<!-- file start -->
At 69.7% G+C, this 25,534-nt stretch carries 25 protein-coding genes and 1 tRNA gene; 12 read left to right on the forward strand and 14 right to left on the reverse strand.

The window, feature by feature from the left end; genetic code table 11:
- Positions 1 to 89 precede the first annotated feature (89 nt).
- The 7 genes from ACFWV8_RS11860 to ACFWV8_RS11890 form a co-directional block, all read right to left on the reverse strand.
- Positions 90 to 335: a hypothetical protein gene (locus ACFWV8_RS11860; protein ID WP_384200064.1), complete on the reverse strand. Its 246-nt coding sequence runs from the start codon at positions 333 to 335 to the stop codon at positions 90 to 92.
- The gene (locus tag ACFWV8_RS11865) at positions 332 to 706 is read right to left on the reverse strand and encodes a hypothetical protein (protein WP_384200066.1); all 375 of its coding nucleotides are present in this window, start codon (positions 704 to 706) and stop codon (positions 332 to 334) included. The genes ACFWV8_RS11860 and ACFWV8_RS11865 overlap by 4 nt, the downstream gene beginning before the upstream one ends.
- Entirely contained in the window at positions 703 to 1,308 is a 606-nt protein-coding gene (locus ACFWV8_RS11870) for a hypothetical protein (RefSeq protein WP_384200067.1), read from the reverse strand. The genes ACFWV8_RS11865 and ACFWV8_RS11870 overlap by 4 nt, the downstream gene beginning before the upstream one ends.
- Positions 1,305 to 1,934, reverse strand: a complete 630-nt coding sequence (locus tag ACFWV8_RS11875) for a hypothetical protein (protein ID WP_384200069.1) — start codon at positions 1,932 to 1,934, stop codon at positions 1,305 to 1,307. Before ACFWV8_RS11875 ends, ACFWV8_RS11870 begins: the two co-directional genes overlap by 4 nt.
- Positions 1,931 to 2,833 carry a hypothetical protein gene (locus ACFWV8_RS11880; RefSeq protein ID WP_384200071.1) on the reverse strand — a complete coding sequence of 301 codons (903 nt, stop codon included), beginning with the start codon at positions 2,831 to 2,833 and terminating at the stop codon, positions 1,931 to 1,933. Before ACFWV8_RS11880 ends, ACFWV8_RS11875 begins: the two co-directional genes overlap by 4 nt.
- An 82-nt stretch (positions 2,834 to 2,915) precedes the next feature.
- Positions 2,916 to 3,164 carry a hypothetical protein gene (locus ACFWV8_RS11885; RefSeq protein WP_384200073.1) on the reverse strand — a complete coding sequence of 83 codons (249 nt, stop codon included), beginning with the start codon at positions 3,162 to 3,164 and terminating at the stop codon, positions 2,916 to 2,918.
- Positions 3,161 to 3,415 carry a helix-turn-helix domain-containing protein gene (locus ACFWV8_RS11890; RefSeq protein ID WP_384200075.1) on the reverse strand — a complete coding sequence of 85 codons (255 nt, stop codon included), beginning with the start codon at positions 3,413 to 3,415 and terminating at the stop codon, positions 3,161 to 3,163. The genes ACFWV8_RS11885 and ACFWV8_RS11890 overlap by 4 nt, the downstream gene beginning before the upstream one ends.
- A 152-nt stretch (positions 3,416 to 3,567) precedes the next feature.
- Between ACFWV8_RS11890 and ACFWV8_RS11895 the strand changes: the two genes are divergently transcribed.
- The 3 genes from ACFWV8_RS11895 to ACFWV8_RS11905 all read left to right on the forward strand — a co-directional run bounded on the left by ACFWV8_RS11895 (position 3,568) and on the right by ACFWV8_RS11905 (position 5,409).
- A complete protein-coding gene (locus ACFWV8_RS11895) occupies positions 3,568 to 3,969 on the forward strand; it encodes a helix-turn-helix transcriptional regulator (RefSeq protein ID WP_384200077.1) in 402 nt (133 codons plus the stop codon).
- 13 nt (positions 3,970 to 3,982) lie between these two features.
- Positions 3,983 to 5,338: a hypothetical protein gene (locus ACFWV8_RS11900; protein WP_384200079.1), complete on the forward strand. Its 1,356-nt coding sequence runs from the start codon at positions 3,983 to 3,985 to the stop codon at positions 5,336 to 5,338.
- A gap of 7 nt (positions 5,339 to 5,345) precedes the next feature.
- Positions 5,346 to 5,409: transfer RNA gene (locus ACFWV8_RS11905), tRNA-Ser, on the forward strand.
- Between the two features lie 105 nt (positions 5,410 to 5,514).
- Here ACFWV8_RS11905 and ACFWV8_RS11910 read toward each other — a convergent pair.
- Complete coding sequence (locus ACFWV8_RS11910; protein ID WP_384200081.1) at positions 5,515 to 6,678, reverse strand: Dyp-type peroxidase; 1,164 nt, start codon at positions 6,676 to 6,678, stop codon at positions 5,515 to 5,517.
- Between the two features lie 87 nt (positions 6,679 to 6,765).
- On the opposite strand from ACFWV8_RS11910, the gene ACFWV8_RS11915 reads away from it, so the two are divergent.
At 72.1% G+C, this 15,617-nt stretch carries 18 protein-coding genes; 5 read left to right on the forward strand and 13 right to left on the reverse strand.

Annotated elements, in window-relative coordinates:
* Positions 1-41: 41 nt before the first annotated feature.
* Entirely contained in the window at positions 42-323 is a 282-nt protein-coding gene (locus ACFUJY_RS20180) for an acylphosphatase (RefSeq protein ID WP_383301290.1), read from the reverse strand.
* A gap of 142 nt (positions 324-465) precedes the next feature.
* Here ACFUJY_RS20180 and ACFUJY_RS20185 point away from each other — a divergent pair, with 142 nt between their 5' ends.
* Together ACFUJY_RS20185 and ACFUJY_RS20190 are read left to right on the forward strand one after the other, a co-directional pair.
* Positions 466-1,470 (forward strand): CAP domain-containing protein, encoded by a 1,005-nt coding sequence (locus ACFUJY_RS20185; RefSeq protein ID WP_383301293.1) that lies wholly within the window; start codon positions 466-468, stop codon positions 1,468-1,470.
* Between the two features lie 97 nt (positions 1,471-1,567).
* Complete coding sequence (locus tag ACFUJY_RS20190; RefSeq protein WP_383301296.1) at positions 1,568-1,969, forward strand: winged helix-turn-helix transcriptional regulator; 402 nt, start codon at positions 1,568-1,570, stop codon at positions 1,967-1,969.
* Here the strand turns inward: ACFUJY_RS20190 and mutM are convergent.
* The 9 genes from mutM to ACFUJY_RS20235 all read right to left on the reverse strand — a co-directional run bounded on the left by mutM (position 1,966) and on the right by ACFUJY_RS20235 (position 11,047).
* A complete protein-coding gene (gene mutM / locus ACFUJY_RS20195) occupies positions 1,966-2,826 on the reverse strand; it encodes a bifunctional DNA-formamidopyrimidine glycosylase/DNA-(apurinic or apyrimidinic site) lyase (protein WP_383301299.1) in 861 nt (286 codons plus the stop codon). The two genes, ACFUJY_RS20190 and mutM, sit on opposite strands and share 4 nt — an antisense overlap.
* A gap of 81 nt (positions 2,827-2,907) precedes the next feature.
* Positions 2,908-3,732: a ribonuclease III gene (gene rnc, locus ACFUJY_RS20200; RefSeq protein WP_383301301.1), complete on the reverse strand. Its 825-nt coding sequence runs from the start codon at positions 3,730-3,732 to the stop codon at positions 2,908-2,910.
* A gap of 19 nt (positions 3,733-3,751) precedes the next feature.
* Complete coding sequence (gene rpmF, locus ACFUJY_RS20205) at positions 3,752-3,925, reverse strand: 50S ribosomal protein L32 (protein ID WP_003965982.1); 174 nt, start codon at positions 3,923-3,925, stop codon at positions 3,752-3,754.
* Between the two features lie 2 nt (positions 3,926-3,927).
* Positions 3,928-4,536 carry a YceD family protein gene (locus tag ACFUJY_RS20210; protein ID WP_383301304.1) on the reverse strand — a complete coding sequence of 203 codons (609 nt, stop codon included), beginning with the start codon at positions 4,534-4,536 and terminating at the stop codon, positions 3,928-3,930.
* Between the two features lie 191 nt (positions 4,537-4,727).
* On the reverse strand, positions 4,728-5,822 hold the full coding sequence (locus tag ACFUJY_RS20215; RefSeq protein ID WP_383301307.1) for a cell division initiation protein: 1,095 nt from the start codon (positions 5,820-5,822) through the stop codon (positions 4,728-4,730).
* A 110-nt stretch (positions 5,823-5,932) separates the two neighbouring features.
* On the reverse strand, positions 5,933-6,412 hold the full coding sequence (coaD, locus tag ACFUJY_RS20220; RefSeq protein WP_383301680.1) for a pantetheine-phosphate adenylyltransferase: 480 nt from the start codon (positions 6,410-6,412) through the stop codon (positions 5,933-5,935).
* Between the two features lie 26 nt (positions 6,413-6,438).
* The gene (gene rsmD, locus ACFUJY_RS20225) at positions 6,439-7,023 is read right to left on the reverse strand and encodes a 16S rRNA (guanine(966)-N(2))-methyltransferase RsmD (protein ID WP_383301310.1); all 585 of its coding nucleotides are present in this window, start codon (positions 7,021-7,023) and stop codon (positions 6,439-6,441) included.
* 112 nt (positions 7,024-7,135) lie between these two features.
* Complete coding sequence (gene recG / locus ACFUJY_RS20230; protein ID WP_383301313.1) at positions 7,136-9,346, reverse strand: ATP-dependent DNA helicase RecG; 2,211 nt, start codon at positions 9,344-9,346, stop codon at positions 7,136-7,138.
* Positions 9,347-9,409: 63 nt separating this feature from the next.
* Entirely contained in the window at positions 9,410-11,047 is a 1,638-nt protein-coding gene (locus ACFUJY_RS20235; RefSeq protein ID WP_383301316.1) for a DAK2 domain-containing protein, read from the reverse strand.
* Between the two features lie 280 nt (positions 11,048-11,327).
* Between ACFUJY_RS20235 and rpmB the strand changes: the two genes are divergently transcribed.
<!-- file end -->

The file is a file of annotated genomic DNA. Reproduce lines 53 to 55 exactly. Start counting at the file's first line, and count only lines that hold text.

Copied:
* Positions 9,347-9,409: 63 nt separating this feature from the next.
* Entirely contained in the window at positions 9,410-11,047 is a 1,638-nt protein-coding gene (locus ACFUJY_RS20235; RefSeq protein ID WP_383301316.1) for a DAK2 domain-containing protein, read from the reverse strand.
* Between the two features lie 280 nt (positions 11,048-11,327).